Child begging remains a worry

Bleak future: A child begging at a traffic signal in Delhi.  

At the busy ITO intersection on a Sunday morning, seven-year-old Anjali was going from one vehicle to another seeking alms. A little distance away, Durga, 20, who identified herself as Anjali’s mother, was selling pens, carrying a baby in her arms.

“We are residents of an area near Jaipur and came to Delhi during the lockdown in search of work. My husband is a daily-wage labourer,” Durga said. She, however, refused to talk further and walked away in a hurry with another woman.

There were at least four child beggars at the intersection, which is hardly one km from the Delhi Secretariat.

Despite laws and multiple directions by the Government to end child begging, it is still a menace in the Capital.

The Delhi High Court had on August 13 issued notices to the Centre, Delhi Government and Delhi Police on a PIL for eradication of child begging in the city. Since then, the Delhi Commission for Protection of Child Rights (DCPCR) has coordinated the rescue of 69 children from different areas, officials said.

As per the results of a study carried out by the Delhi Government and the Institute for Human Development, which were made public in November, there are a total of 4,871 child beggars in the Capital. But activists call the number a “gross underestimate” and say the figure has increased since the COVID-19 pandemic.

“In many cases, the family members push the child into begging. These cases are difficult because when such a child is presented before a Child Welfare Committee (CWC), the parents want the child back and they eventually end up in the street again,” said Amod K. Kanth, ex-IPS officer and founder of Prayas, an NGO working for children.

Mr. Kanth said the Government and the judiciary are in a way against institutional care for children.

Children in need of care

“There are 20 million children who are either orphans or homeless or on the streets in India. They should be given a roof over their heads, but the children homes in the country have a capacity to accommodate only 2.5 lakh inmates. The Government is supposed to create infrastructure, but it is not supporting institutional care or non-institutional care,” he said.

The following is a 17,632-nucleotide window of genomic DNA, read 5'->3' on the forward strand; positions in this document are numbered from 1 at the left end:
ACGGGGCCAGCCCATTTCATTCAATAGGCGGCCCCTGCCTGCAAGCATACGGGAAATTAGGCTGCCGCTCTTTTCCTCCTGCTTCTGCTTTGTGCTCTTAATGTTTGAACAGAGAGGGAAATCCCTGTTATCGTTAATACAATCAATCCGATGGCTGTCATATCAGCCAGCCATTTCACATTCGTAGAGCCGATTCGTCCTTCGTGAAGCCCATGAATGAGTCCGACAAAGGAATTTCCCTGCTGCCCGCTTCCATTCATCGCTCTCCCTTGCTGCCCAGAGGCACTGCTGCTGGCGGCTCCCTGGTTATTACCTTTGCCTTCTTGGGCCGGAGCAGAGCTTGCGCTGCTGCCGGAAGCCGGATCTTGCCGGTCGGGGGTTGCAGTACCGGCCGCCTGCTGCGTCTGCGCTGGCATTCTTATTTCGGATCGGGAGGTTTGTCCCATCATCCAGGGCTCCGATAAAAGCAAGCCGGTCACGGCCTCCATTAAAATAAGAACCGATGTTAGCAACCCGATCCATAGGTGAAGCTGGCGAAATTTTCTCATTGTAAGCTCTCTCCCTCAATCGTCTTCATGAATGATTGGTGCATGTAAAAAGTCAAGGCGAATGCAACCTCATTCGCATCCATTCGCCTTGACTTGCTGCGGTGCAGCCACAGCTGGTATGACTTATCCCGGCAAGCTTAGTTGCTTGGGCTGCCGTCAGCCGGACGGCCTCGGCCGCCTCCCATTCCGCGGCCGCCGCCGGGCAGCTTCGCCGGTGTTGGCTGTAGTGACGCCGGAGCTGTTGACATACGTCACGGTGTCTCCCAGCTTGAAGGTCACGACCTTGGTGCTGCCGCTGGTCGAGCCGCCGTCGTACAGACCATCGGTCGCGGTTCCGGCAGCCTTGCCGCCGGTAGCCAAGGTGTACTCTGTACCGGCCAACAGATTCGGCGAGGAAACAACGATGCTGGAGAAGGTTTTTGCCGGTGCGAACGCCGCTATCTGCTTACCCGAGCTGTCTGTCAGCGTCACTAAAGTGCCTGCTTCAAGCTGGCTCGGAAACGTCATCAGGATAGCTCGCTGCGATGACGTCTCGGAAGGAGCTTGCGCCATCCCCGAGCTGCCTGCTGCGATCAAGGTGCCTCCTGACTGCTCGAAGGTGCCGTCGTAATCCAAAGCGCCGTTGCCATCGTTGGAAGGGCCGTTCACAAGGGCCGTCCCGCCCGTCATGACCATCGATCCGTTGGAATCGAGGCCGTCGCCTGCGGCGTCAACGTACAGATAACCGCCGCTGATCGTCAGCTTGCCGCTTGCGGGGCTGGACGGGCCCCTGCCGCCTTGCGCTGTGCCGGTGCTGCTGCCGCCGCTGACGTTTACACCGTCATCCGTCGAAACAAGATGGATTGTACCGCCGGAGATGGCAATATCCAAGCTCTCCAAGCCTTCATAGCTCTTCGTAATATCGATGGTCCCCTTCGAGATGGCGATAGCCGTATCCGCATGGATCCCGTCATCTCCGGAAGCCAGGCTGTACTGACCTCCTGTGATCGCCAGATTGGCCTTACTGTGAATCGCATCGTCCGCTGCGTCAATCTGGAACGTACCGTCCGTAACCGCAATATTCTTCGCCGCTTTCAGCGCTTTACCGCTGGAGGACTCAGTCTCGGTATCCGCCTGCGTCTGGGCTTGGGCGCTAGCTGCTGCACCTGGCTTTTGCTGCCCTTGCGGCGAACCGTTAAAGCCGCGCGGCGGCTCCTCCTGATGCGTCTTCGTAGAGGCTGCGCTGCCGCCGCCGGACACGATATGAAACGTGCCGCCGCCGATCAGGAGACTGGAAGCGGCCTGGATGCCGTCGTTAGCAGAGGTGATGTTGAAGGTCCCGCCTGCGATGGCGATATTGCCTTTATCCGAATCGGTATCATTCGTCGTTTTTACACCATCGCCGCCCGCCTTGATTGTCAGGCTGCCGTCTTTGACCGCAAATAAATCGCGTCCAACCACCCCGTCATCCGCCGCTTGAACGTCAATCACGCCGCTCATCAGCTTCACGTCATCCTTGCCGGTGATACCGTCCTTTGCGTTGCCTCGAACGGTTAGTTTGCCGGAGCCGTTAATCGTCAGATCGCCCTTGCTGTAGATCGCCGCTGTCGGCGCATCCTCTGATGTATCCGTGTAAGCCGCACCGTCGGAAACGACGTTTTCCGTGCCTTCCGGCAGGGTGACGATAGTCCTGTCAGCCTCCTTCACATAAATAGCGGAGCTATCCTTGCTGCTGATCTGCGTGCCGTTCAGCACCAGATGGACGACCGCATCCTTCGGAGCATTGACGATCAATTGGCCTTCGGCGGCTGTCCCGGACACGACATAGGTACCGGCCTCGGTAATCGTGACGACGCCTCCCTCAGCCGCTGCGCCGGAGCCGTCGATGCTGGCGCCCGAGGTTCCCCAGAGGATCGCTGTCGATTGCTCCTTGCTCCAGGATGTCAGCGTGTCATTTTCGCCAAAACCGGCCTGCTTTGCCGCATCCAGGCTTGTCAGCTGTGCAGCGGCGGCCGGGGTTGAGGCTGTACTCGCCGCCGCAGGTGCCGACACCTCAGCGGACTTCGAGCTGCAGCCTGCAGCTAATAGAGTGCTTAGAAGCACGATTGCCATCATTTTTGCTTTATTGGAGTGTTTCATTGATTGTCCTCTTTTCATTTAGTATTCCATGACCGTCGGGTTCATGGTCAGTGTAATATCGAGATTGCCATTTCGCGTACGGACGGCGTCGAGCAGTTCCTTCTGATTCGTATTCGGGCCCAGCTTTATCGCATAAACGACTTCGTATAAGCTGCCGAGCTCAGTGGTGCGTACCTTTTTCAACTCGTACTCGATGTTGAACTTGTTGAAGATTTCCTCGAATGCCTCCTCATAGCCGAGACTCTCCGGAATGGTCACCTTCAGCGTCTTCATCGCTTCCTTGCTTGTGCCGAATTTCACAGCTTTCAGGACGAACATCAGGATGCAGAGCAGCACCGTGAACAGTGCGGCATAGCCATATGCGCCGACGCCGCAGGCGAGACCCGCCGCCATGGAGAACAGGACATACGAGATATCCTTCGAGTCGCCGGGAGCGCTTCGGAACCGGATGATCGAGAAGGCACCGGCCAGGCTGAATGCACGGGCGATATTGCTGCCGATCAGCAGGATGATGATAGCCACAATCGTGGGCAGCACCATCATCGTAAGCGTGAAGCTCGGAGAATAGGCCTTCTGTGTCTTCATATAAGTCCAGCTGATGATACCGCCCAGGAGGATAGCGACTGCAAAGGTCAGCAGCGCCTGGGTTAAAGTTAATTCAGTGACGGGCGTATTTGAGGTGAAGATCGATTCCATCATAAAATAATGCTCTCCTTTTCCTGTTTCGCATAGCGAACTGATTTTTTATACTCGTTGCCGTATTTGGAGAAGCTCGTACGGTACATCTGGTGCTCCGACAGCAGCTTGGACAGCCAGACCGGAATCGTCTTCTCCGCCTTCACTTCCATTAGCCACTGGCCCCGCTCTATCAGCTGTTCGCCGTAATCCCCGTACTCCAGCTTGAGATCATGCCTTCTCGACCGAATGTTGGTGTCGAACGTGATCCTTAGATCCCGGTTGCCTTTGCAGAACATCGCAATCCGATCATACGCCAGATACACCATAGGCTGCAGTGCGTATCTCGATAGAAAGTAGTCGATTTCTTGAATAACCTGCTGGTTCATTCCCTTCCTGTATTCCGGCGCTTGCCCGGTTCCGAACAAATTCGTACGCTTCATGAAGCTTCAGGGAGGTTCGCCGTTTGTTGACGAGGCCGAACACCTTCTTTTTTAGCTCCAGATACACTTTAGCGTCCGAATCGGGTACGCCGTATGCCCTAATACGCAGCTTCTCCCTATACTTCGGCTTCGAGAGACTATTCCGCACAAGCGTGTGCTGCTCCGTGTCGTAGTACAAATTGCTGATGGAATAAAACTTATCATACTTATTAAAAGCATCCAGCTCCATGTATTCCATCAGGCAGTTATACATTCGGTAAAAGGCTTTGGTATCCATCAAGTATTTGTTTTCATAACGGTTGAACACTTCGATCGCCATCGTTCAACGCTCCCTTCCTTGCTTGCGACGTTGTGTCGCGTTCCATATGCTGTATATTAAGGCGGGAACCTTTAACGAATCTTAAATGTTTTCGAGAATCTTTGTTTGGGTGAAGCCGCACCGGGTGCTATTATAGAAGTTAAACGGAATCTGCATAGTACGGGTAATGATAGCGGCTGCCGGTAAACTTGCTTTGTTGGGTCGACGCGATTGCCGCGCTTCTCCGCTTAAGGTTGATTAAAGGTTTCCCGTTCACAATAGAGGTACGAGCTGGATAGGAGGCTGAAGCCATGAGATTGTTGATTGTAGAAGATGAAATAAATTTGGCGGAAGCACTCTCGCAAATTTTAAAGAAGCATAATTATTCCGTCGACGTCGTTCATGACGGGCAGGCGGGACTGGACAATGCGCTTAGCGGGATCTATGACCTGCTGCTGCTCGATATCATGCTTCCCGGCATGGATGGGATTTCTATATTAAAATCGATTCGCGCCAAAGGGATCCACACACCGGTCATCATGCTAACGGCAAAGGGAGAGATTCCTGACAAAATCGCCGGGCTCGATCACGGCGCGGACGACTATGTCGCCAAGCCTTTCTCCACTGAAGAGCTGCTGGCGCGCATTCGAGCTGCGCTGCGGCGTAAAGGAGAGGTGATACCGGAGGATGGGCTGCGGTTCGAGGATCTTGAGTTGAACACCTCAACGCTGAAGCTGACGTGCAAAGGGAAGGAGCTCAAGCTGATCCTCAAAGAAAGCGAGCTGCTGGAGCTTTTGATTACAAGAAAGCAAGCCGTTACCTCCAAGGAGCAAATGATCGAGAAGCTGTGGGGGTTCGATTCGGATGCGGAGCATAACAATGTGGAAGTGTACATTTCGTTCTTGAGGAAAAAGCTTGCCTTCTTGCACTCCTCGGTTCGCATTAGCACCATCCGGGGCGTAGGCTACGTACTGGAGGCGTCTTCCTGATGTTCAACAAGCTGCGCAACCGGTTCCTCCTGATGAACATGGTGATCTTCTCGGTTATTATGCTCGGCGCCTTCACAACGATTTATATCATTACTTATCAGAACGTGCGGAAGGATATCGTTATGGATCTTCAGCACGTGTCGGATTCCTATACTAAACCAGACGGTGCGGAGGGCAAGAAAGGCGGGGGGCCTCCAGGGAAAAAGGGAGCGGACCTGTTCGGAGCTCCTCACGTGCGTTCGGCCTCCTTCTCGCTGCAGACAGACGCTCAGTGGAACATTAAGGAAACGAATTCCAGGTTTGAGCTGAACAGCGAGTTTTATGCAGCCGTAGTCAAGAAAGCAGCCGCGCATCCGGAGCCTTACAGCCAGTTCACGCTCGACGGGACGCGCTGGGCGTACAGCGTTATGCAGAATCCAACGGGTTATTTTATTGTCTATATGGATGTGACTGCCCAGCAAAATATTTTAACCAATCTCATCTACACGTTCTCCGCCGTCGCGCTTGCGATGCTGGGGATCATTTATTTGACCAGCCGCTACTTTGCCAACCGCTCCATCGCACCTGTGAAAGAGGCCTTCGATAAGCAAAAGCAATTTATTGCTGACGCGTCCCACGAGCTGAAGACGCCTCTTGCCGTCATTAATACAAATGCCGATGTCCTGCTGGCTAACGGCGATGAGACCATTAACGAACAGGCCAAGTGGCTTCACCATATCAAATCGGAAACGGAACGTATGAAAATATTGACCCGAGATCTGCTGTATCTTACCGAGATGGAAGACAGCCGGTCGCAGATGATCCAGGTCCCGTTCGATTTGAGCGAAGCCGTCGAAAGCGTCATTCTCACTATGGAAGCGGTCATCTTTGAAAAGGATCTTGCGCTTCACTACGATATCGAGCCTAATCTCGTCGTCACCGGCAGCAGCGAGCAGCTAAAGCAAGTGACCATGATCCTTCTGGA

Under the Juvenile Justice (Care and Protection of Children) Act, 2015, a child found working in contravention of labour laws, begging, or living on the streets is called a ‘Child in Need of Care and Protection’ (CNCP).

A CNCP, according to the Act, can be presented before a CWC by any official, a social worker or a “public spirited citizen”. Even if a child has a family, but falls under the category of CNCP, the CWC can send the child to a children’s home, if it feels it is needed.

The PIL, on which the High Court had issued the notices, was filed by advocate and activist Ajay Gautam, after the authorities “failed” to act.

In 2015, he had filed a writ petition in the HC seeking an end to child begging and the HC had disposed of the petition, asking him to first approach the DCPCR. “It is open to him to institute a fresh petition before this court in case the Commission (DCPCR) fails to respond,” the HC had said in its order dated January 1, 2015.

Responding to it, on September 4, 2015, the DCPCR issued a 23-point direction to different departments to fight child begging.

Six years later, the menace is still prevalent across Delhi and in August, Mr. Gautam approached the HC stating that the Government had failed to stop the practice.

Since 2015, Mr. Gautam said, the ground reality on child begging has worsened in Delhi and now, it has become an organised crime. “A four-year-old child doesn’t beg on his own; there is always someone pushing them into this. The Government had accepted in its documents in 2015 that there were child beggars, but why is it not doing anything in this regard?” he asked.

Rashmi Singh, director, Department of Women and Child Development, Delhi, said in many cases, parents or guardians push children into begging.

“All of these children are not homeless. They stay in settlements in the city and they are forced into begging by parents and guardians in many cases. This makes it difficult for the Government to stop this practice. However, we are trying different measures to bring greater community awareness and vigil to put an end to child begging,” Ms. Singh said.


Apart from begging, the pandemic has forced many children to become ragpickers for survival and these children also fall under the category of CNCP.

Rabhatt, 11, was collecting bottles and plastic from waste bins in a plastic sack on his tricycle in Jor Bagh. He was neither wearing a mask nor gloves. “I live with my brother near a drain. I used to work at a hotel in Bihar, but during the lockdown, it was closed and we came here,” he said.

His teeth are stained with paan and he doesn’t go to school. “I earn about ₹300 to ₹400 a day and my brother and I send money to my parents in Bihar every month,” he added.

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Printable version | Jan 20, 2022 11:19:38 AM |

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